Understanding Goolrc ESC
Goolrc ESC is an electronic speed control system designed for remote-controlled vehicles such as cars, trucks, boats, and airplanes. It regulates the speed of the motor and controls the direction of the vehicle. It is an essential component of any remote-controlled vehicle, and understanding how it works is crucial for programming it effectively.
Goolrc ESCs come in different models and sizes, ranging from small 10A ESCs for small vehicles to large 120A ESCs for heavy-duty vehicles. They are compatible with various types of batteries, including LiPo, NiMH, and NiCd.
Goolrc ESCs consist of three main parts: the power input, the motor output, and the control input. The power input connects to the battery, while the motor output connects to the motor. The control input connects to the receiver, which receives signals from the transmitter.
Goolrc ESCs have several features and settings that can be programmed to customize the performance of the vehicle. These include throttle range, brake force, motor timing, and battery type. Programming these settings can improve the performance and efficiency of the vehicle.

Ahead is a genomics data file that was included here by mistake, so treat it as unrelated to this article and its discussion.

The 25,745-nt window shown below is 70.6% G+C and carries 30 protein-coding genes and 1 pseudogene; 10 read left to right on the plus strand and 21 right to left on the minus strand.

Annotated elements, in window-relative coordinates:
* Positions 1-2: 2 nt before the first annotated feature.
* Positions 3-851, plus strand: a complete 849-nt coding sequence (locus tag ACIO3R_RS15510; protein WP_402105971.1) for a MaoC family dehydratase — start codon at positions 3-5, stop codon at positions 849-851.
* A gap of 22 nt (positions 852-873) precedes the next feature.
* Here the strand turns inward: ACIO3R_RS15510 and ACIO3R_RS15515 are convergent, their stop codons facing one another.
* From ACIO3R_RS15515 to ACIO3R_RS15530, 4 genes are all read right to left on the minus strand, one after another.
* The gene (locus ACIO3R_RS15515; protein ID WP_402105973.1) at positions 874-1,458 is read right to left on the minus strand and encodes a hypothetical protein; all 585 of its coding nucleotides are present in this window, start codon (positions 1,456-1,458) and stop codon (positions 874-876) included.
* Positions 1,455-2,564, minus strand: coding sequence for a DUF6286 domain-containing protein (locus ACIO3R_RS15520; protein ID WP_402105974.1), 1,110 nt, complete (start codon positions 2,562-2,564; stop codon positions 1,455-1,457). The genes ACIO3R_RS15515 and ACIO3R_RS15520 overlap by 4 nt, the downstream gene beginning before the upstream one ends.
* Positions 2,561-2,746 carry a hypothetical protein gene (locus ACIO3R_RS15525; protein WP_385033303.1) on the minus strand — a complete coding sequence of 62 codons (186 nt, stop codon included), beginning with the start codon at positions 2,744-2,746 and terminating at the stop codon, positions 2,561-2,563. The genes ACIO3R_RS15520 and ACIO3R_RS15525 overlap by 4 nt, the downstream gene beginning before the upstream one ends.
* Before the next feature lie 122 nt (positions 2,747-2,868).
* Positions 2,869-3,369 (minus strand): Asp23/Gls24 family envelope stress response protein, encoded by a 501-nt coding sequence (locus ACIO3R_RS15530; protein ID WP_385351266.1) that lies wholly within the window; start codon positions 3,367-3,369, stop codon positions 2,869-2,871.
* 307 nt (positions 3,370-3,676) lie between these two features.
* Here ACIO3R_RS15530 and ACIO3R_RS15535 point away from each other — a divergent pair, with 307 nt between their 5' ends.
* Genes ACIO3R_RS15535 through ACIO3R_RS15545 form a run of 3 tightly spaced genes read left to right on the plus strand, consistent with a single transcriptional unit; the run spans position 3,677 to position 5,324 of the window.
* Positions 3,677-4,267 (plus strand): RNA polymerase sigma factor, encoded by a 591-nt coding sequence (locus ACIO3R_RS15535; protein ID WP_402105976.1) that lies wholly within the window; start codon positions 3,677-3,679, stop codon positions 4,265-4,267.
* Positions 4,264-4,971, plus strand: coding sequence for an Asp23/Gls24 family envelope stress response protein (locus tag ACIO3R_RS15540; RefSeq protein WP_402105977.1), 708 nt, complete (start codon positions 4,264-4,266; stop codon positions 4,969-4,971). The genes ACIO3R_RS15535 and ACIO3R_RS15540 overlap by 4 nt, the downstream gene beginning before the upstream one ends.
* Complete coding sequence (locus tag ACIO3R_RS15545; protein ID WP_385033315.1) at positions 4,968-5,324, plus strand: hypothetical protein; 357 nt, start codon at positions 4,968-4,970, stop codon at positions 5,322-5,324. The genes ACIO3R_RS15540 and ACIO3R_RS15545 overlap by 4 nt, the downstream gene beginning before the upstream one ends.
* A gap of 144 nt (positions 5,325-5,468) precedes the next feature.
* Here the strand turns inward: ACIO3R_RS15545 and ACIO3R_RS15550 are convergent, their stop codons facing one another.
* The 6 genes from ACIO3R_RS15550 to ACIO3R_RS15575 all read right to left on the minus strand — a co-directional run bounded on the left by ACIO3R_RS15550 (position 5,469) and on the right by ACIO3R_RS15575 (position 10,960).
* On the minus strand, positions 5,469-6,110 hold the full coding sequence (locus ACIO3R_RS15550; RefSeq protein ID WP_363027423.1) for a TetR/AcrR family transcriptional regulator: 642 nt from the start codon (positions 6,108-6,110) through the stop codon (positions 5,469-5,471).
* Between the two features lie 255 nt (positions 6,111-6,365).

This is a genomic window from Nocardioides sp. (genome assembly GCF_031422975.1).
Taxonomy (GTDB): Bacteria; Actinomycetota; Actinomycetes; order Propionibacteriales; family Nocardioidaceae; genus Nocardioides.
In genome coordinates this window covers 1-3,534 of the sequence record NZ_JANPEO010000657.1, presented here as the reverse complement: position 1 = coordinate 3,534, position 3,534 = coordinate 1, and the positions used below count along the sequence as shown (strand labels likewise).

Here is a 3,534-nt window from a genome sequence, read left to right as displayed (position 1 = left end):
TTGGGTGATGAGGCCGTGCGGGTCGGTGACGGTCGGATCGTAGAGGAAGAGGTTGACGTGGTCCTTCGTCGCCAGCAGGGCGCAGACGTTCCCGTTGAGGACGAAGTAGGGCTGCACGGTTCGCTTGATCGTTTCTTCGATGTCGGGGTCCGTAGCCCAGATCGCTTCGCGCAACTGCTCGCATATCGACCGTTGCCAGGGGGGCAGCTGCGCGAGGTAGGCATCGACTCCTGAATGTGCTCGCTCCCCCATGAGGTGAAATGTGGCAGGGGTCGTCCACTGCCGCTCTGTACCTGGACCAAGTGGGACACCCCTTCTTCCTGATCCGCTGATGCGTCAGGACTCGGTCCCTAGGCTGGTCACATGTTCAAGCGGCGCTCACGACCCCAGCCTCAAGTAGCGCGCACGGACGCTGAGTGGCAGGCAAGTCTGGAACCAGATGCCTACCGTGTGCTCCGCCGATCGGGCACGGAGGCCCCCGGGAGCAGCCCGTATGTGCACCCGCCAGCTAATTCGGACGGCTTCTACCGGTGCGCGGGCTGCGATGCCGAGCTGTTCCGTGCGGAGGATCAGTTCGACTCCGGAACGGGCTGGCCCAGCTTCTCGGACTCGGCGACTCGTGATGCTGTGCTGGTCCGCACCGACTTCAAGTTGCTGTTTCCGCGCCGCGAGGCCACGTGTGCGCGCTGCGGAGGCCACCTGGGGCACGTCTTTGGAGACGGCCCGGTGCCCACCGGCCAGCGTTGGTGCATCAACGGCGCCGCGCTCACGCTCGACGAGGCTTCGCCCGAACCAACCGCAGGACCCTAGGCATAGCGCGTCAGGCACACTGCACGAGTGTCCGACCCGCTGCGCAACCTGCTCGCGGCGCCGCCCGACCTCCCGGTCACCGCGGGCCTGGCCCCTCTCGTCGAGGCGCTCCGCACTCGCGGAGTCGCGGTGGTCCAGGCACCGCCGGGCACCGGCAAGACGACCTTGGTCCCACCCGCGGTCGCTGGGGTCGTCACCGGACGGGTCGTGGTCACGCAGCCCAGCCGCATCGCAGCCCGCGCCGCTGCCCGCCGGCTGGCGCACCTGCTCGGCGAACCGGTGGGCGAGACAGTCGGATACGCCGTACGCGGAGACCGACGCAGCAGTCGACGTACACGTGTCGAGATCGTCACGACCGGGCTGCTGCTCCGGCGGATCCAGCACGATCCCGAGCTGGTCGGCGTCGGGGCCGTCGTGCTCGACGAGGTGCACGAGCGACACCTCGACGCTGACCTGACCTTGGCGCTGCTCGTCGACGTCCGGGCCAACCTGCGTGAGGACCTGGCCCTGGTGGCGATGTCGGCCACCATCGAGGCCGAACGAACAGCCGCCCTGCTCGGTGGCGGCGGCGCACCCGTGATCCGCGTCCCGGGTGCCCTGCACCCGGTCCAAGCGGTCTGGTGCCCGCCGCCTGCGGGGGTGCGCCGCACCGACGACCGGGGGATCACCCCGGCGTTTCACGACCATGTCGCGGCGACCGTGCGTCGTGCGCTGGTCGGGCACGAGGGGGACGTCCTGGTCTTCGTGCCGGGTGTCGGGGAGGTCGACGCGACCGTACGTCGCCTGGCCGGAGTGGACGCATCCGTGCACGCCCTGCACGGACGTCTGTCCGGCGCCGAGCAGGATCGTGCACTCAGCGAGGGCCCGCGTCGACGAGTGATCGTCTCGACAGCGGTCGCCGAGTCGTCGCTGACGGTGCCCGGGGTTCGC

Preparation and Tools Required
Before programming a Goolrc ESC without a card, it is important to have the necessary tools and equipment. The following tools are required:
- A Goolrc ESC
- A compatible remote control transmitter
- A battery pack or power source
- A computer with internet access (optional)
- A USB programming cable (optional)
It is important to make sure that the remote control transmitter is compatible with the Goolrc ESC. If the transmitter is not compatible, it may not be possible to program the ESC without a card.
It is also important to ensure that the battery pack or power source is fully charged before beginning the programming process. This will help to ensure that the ESC does not shut off unexpectedly during programming.
Finally, if using a computer to program the ESC, it is important to download the necessary software and drivers from the Goolrc website. The USB programming cable may also be required to connect the ESC to the computer.